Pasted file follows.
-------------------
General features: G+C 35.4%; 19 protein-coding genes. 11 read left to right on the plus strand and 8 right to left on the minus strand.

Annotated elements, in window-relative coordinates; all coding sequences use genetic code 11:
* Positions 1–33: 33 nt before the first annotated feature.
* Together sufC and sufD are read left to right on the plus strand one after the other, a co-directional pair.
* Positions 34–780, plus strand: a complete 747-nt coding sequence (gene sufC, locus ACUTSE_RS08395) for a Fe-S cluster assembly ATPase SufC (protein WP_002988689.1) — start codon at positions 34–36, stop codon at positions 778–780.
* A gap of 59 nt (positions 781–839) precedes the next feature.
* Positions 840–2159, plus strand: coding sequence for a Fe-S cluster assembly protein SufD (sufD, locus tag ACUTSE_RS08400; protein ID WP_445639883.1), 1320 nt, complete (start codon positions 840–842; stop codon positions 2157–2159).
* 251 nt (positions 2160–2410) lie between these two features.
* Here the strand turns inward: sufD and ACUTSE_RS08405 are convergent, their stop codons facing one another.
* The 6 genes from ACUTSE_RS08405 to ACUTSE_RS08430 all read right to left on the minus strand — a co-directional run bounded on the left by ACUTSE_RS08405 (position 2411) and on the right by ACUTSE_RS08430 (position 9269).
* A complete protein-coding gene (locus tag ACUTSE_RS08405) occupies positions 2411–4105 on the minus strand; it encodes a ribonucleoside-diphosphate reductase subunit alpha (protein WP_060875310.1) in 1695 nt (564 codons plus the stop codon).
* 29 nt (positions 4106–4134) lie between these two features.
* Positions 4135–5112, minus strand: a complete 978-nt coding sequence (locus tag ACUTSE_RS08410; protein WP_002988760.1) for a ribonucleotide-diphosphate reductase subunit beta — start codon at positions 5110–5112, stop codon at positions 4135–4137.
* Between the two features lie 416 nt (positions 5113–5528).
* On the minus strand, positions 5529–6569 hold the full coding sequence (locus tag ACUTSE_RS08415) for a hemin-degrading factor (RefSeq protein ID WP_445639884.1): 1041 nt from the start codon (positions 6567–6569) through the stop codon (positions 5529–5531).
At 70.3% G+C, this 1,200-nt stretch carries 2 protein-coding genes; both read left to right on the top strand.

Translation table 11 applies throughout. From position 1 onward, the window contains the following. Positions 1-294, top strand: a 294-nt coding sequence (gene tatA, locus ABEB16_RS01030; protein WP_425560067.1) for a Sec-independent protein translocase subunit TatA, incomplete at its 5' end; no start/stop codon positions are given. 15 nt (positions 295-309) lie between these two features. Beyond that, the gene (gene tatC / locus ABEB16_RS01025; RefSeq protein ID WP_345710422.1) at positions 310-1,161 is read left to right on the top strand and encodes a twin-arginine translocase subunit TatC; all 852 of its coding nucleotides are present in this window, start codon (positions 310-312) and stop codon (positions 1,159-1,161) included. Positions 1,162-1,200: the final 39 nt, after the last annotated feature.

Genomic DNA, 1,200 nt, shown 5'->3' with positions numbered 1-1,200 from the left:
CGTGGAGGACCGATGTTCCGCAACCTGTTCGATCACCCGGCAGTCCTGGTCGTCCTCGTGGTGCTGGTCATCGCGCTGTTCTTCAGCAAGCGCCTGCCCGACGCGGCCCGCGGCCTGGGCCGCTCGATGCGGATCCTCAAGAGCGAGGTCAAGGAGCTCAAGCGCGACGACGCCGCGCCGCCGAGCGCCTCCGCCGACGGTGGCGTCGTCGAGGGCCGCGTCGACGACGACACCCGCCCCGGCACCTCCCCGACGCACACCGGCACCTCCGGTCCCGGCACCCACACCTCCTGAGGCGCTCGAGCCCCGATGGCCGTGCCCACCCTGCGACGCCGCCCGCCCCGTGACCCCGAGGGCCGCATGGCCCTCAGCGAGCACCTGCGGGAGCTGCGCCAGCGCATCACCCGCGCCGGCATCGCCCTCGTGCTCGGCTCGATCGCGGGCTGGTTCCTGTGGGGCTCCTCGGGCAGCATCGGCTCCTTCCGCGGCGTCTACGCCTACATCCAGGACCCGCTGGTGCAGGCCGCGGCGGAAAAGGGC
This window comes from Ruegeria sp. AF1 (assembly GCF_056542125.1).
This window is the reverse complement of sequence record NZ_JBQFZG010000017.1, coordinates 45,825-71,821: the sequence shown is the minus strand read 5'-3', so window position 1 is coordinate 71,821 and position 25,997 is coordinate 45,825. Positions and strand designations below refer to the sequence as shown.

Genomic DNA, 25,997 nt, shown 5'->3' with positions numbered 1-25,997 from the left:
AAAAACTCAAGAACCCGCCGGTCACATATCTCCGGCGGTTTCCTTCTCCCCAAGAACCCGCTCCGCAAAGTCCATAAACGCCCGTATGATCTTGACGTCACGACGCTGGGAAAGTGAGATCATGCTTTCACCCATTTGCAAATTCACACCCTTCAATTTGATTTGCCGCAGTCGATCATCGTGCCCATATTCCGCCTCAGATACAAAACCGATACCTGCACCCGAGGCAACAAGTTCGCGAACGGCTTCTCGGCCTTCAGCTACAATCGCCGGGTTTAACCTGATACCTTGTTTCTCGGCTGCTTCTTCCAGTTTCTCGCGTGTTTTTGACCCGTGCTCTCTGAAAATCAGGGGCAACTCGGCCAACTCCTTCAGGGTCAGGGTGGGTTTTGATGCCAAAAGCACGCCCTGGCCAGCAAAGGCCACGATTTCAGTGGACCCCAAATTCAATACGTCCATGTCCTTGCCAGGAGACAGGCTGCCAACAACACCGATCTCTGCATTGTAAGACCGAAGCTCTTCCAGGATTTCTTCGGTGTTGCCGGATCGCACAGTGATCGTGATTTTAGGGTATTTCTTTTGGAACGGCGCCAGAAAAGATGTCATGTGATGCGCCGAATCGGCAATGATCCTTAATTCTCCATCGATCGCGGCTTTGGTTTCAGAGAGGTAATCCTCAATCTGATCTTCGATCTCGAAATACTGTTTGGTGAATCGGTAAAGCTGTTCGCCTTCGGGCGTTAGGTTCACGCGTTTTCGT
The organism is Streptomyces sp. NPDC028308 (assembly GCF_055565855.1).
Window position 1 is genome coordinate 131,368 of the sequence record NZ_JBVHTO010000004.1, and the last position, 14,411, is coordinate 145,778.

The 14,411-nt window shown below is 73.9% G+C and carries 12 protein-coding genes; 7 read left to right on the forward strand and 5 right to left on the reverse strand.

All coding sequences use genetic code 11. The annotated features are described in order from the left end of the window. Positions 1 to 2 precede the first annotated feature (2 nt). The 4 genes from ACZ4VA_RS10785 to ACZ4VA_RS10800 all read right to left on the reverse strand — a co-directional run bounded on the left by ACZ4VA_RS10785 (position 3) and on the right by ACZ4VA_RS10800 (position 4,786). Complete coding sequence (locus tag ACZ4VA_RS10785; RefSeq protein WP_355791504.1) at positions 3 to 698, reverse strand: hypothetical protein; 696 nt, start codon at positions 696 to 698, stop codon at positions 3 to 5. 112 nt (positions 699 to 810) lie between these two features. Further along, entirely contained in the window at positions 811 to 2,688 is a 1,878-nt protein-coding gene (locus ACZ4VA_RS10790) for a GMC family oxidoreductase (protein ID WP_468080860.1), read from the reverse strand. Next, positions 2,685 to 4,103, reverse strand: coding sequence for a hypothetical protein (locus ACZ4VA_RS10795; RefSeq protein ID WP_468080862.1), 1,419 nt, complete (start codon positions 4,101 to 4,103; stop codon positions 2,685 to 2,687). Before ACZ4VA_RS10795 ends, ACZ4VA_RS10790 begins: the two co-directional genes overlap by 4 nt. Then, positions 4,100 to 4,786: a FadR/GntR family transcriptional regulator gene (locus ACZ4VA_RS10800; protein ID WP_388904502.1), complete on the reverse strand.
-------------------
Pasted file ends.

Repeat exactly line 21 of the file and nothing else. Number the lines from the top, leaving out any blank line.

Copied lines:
This window is the reverse complement of sequence record NZ_JBQFZG010000017.1, coordinates 45,825-71,821: the sequence shown is the minus strand read 5'-3', so window position 1 is coordinate 71,821 and position 25,997 is coordinate 45,825. Positions and strand designations below refer to the sequence as shown.